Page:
With colleagues at CMU, we've been looking at the ways in which people make arguments. The goal here is to look at what we call "argument making in the wild", i.e., to try to build a taxonomy of the different ways people make arguments, whether or not those methods are good, truth-preserving, consensus-building, etc. This is building off of prior work we've done on explanation-making (a different task, but see https://www.cell.com/trends/cognitive-sciences/fulltext/S1364-6613(20)30228-X for an example of what that might mean). 

To be clear, we mean "argument" in the neutral sense where people are "making arguments to each other", not something like "you're just arguing"; we're interested in both "epistemic arguments" (e.g., the argument two scientists might have about how cancer works) and more "normative arguments" (e.g., the argument about something like when abortion ought to be prohibited) — although the distinction between fact and value is difficult, we don't think it's possible to easily separate them, and a wide range of philosophical theories suggest that it's hard to draw a line between "good reasoning about facts" and "good reasoning about values".

I'm curious to hear people's thoughts on potential taxonomies, or patterns of argument-making. These can be either normative taxonomies (properties that are good/bad) or neutral ones (properties more generally). So my tl;dr is "tell me patterns you see in arguments!"

More on what would really help us:

(1) We're particularly interested in "surface patterns" (i.e., things that are immediately visible in the text itself, without reference to the more hidden "metadata" of the agents involved, for example, like relative power or state of mind). That's not because we're not interested in the underlying causes but because we want to understand the connection between underlying cause and surface level pattern.

So, for example, we think we're able to identify (in a large corpus, r/ChangeMyView) a pattern associated with people engaging in clarity-goals: I'm going to query your definition, for example, or say that we'll get further if we use definitions, or propose my own definitions; or point out an equivocation on a term, etc. Now the reasons why you might do that are manifold, and might have to do truth-seeking goals, or not — but it should be possible to talk about the surface patterns in terms other than their (efficient, process-like) causes.

(2) We're particularly interested in patterns that can be combined, or that don't necessarily exclude other patterns. We're less interested in binaries ("logical vs emotional") and polarities and more interested in different things that could be happening simultaneously.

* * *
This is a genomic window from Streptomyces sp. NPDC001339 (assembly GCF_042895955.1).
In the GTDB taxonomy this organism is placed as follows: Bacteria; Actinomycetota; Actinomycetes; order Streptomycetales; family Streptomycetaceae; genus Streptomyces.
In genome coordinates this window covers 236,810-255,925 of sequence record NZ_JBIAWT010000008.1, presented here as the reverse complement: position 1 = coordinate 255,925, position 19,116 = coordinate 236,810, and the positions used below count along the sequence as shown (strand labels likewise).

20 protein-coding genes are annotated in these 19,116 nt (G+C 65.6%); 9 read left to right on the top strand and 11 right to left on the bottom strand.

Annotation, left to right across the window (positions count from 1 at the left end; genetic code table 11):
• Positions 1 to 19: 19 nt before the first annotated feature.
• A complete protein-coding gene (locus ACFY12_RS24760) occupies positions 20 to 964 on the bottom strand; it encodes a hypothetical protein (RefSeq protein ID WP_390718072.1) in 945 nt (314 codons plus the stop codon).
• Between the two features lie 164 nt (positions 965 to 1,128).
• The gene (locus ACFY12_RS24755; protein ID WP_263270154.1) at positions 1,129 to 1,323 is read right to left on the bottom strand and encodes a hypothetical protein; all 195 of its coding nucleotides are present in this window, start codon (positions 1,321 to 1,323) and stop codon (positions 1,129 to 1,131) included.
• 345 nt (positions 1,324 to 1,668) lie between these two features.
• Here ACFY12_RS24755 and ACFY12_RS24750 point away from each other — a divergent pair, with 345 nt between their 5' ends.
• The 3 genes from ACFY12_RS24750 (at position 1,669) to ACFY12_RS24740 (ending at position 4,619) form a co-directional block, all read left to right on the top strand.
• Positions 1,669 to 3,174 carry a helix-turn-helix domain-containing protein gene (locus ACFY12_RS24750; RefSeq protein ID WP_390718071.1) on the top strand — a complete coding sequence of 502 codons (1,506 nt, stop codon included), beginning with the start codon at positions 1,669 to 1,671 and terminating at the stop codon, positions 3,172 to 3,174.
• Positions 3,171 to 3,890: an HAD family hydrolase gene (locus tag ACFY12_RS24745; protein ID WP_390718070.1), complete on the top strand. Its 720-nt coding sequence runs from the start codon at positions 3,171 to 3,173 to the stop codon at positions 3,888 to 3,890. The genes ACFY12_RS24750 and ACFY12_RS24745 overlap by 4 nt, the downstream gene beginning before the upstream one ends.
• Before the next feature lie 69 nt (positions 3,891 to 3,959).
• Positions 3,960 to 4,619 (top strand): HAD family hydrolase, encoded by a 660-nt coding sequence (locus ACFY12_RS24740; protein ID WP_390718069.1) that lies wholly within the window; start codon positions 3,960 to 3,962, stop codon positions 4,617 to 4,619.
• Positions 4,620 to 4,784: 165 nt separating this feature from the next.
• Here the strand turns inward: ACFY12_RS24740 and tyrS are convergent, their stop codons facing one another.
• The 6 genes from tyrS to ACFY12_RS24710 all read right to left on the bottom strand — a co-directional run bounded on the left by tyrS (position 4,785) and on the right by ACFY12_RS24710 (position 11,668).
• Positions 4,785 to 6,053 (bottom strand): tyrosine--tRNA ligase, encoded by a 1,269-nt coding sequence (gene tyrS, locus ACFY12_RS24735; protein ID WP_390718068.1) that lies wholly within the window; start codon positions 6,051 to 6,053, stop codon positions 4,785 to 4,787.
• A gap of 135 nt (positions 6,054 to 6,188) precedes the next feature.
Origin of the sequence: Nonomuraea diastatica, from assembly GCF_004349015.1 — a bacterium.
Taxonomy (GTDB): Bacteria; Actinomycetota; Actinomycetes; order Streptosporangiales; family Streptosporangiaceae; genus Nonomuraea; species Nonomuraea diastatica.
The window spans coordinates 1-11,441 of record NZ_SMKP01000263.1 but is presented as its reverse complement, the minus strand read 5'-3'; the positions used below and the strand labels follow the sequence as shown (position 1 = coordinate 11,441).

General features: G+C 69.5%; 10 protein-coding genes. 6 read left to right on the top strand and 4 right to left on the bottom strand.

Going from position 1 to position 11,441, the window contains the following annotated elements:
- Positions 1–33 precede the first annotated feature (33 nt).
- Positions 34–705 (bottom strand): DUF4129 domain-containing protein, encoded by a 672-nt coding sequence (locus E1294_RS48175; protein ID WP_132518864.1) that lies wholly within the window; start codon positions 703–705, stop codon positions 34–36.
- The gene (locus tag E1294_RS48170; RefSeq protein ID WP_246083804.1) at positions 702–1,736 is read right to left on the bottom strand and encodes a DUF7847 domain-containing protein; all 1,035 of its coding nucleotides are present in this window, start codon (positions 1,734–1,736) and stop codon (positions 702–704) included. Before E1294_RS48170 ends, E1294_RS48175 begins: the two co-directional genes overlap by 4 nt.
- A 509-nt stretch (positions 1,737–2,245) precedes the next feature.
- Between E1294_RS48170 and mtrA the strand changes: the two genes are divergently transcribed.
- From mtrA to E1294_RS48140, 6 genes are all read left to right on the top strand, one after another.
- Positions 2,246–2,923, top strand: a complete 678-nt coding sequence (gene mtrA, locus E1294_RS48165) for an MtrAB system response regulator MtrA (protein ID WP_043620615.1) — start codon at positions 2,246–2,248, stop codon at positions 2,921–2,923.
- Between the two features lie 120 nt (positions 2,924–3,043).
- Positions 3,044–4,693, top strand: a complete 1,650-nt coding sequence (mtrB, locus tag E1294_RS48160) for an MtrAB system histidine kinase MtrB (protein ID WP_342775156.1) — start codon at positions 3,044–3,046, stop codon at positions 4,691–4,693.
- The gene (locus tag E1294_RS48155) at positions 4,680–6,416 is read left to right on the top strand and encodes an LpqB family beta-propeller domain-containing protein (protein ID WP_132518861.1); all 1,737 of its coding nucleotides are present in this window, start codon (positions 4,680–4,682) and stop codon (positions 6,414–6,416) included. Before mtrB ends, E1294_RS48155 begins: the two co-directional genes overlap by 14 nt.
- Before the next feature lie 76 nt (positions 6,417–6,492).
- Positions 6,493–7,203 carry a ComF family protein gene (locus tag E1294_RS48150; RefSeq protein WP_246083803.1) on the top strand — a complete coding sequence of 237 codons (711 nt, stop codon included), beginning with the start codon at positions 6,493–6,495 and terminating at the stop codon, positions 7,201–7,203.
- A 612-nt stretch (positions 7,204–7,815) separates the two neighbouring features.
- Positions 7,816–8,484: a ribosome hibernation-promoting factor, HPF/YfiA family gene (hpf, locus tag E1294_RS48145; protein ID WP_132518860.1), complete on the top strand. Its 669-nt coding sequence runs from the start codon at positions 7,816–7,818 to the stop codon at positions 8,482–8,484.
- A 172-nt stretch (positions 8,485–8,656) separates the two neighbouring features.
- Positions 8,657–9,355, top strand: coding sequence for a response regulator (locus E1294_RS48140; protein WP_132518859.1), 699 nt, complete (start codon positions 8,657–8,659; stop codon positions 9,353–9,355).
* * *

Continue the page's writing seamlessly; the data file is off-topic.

(3) We're particularly interested in patterns that exist at the level of lexicon and syntax, e.g., turns of phrase that might signal something deeper. That's in part because these are particularly amenable to more quantitative study. It's not that people don't use irony, for example — but rather that the signals of irony might be in particularly subtle strategies of how surface elements are combined.

(4) We're not super-interested in "bad faith" situations, where one person is deliberately arguing to troll, confuse, upset — that's really a separate study. We certainly are interested in situations where that might happen accidentally, or unintentionally, and we're definitely interested in argument patterns that form as a consequence of a break-down in cooperation (e.g., because one person things the other is begin deliberately obtuse, etc).

If (1), (2), (3), (4) are too constraining for you, please ignore them.

(Why help us this way? Because you find the problem interesting to think about, perhaps — but also because if we understand how people make arguments in the real world, that tells us a great deal about how information exchange happens where people disagree, and if we understand that we might learn about how to make disagreements more productive.)

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It would be funny if the taxonomy of good arguments ended up quite similar to the taxonomy of logical fallacies. I mean, what is a typical "logical fallacy"? A weak evidence... in favor of a conclusion I disagree with.

For example, if scientists believe X, but Y is popular among crackpots, this seems like a good argument in favor of X... unless you happen to be a fan of Y, in which case it become a logical fallacy of argumenting by authority.

These seem to be also arguments that don't fit this schema, for example, explaining in detail how stuff works. Problem is, these can also be constructed out of thin air, for example many pseudoscientists are able to provide models in favor of their theories that explain the effects using various "energies" and "vibrations" and whatever.

Interesting. It’s not clear that conspiracy theorists would disagree with scientists about the quality of an argument that touches on neither of their domains. It’s entirely possible that both are able to agree about good and bad arguments for (say) abortion rights, even if they have opposing positions. (E.g., they may well be able to agree that “X is a better argument than Y”, even when one disagrees with both, and the other agrees with both.)

Good arguments as in persuausive arguments address the concerns of the other party, use the definitions of the other party, and so on.

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